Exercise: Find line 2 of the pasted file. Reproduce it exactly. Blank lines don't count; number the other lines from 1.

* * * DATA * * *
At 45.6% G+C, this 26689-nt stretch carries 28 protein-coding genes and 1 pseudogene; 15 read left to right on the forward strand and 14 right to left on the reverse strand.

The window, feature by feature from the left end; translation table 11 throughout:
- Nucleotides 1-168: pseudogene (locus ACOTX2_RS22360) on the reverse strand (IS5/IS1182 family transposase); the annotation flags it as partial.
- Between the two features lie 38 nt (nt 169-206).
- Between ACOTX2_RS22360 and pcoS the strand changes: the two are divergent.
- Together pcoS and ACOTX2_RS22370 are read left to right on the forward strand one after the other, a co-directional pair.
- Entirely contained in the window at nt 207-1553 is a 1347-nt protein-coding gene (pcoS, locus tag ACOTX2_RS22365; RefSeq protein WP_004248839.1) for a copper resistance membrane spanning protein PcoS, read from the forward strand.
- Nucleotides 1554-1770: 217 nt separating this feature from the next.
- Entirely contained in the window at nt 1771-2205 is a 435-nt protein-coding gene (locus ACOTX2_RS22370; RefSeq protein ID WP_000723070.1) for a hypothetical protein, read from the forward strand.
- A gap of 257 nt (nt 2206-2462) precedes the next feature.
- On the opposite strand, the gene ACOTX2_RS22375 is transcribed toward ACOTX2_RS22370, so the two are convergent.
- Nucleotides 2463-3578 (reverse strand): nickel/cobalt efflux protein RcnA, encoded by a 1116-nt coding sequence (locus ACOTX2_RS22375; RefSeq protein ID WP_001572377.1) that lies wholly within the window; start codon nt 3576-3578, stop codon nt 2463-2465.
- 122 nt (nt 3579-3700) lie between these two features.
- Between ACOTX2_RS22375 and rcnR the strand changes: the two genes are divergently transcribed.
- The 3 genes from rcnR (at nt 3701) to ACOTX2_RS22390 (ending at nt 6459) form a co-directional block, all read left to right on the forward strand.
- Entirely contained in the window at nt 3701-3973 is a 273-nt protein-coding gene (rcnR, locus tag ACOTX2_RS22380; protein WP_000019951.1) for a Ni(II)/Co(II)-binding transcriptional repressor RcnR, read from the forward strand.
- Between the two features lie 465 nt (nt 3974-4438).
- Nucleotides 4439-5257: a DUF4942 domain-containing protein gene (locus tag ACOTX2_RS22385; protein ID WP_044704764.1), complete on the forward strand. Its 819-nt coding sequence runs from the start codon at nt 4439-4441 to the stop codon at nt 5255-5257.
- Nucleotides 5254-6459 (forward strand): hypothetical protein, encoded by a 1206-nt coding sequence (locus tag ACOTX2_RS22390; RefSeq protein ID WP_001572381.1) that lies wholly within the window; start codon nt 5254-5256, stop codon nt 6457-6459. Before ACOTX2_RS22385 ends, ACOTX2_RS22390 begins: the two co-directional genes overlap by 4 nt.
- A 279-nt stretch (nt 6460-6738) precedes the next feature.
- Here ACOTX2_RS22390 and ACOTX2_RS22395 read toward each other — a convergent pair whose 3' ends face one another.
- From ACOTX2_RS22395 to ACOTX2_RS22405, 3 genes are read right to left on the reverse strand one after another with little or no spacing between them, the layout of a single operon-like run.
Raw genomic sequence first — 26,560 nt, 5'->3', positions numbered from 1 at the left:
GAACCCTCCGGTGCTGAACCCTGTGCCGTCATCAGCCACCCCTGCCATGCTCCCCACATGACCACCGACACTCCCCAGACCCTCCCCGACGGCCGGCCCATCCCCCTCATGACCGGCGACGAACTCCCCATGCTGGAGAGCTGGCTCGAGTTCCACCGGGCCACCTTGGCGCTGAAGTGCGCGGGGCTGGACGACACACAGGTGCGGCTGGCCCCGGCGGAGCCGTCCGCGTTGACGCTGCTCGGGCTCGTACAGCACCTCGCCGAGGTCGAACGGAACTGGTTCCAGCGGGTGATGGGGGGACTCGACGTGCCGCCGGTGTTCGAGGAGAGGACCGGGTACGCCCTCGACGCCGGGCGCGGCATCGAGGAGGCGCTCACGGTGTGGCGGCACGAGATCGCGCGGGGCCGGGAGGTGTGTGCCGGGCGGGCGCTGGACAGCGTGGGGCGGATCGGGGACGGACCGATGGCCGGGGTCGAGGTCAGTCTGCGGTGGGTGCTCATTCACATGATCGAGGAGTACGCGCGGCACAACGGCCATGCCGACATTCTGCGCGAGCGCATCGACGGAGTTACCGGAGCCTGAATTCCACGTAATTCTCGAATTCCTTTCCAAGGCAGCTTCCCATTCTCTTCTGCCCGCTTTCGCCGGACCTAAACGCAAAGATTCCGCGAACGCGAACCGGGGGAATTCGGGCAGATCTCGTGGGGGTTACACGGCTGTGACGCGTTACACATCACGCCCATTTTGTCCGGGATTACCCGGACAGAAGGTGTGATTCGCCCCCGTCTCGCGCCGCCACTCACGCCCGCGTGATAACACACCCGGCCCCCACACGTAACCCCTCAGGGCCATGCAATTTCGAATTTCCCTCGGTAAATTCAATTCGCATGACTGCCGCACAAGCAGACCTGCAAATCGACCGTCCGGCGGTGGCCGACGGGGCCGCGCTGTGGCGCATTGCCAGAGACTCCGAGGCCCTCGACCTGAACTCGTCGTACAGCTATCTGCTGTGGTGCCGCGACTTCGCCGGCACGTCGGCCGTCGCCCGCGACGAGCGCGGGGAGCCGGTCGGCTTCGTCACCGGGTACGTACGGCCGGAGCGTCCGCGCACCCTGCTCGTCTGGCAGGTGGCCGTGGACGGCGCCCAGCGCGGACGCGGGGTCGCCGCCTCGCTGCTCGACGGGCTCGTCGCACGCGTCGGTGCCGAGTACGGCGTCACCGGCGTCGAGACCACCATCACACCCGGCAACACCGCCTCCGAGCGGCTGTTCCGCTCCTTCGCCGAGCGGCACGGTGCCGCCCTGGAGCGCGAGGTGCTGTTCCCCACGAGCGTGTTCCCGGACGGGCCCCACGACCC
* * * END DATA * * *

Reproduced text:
The window, feature by feature from the left end; translation table 11 throughout: